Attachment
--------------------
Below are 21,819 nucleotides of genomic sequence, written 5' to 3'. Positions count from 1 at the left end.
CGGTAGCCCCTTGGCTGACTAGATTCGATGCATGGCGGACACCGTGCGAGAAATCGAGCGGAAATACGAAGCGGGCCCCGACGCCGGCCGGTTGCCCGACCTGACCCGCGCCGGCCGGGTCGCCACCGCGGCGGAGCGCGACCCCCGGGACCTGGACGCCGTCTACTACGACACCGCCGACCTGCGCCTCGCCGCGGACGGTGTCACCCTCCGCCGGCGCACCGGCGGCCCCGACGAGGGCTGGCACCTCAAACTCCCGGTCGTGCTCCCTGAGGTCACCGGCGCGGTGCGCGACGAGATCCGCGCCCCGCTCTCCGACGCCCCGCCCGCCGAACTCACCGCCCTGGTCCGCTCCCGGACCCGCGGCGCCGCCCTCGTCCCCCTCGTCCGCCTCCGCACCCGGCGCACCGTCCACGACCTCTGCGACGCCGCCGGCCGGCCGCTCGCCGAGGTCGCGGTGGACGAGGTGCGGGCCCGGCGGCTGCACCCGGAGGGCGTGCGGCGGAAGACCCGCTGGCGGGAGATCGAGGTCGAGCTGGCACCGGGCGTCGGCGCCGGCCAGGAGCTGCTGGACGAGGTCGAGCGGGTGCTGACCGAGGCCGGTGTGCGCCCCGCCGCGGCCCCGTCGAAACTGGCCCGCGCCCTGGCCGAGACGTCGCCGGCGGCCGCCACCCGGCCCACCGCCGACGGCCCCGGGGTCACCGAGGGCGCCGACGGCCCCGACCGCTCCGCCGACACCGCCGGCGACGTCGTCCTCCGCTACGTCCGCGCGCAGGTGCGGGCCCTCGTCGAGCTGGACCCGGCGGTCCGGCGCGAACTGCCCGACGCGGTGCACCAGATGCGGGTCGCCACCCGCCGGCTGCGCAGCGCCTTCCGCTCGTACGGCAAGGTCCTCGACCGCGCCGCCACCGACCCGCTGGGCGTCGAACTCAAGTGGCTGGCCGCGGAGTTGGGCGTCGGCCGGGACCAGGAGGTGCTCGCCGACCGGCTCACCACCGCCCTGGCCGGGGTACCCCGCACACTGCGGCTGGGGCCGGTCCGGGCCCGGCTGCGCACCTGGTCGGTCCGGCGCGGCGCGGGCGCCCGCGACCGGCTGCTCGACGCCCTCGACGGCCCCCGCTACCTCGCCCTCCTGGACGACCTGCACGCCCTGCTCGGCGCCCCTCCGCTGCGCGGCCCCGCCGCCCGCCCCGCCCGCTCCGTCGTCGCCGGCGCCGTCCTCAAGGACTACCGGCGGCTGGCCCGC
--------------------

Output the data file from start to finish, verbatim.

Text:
Below are 21,819 nucleotides of genomic sequence, written 5' to 3'. Positions count from 1 at the left end.
CGGTAGCCCCTTGGCTGACTAGATTCGATGCATGGCGGACACCGTGCGAGAAATCGAGCGGAAATACGAAGCGGGCCCCGACGCCGGCCGGTTGCCCGACCTGACCCGCGCCGGCCGGGTCGCCACCGCGGCGGAGCGCGACCCCCGGGACCTGGACGCCGTCTACTACGACACCGCCGACCTGCGCCTCGCCGCGGACGGTGTCACCCTCCGCCGGCGCACCGGCGGCCCCGACGAGGGCTGGCACCTCAAACTCCCGGTCGTGCTCCCTGAGGTCACCGGCGCGGTGCGCGACGAGATCCGCGCCCCGCTCTCCGACGCCCCGCCCGCCGAACTCACCGCCCTGGTCCGCTCCCGGACCCGCGGCGCCGCCCTCGTCCCCCTCGTCCGCCTCCGCACCCGGCGCACCGTCCACGACCTCTGCGACGCCGCCGGCCGGCCGCTCGCCGAGGTCGCGGTGGACGAGGTGCGGGCCCGGCGGCTGCACCCGGAGGGCGTGCGGCGGAAGACCCGCTGGCGGGAGATCGAGGTCGAGCTGGCACCGGGCGTCGGCGCCGGCCAGGAGCTGCTGGACGAGGTCGAGCGGGTGCTGACCGAGGCCGGTGTGCGCCCCGCCGCGGCCCCGTCGAAACTGGCCCGCGCCCTGGCCGAGACGTCGCCGGCGGCCGCCACCCGGCCCACCGCCGACGGCCCCGGGGTCACCGAGGGCGCCGACGGCCCCGACCGCTCCGCCGACACCGCCGGCGACGTCGTCCTCCGCTACGTCCGCGCGCAGGTGCGGGCCCTCGTCGAGCTGGACCCGGCGGTCCGGCGCGAACTGCCCGACGCGGTGCACCAGATGCGGGTCGCCACCCGCCGGCTGCGCAGCGCCTTCCGCTCGTACGGCAAGGTCCTCGACCGCGCCGCCACCGACCCGCTGGGCGTCGAACTCAAGTGGCTGGCCGCGGAGTTGGGCGTCGGCCGGGACCAGGAGGTGCTCGCCGACCGGCTCACCACCGCCCTGGCCGGGGTACCCCGCACACTGCGGCTGGGGCCGGTCCGGGCCCGGCTGCGCACCTGGTCGGTCCGGCGCGGCGCGGGCGCCCGCGACCGGCTGCTCGACGCCCTCGACGGCCCCCGCTACCTCGCCCTCCTGGACGACCTGCACGCCCTGCTCGGCGCCCCTCCGCTGCGCGGCCCCGCCGCCCGCCCCGCCCGCTCCGTCGTCGCCGGCGCCGTCCTCAAGGACTACCGGCGGCTGGCCCGC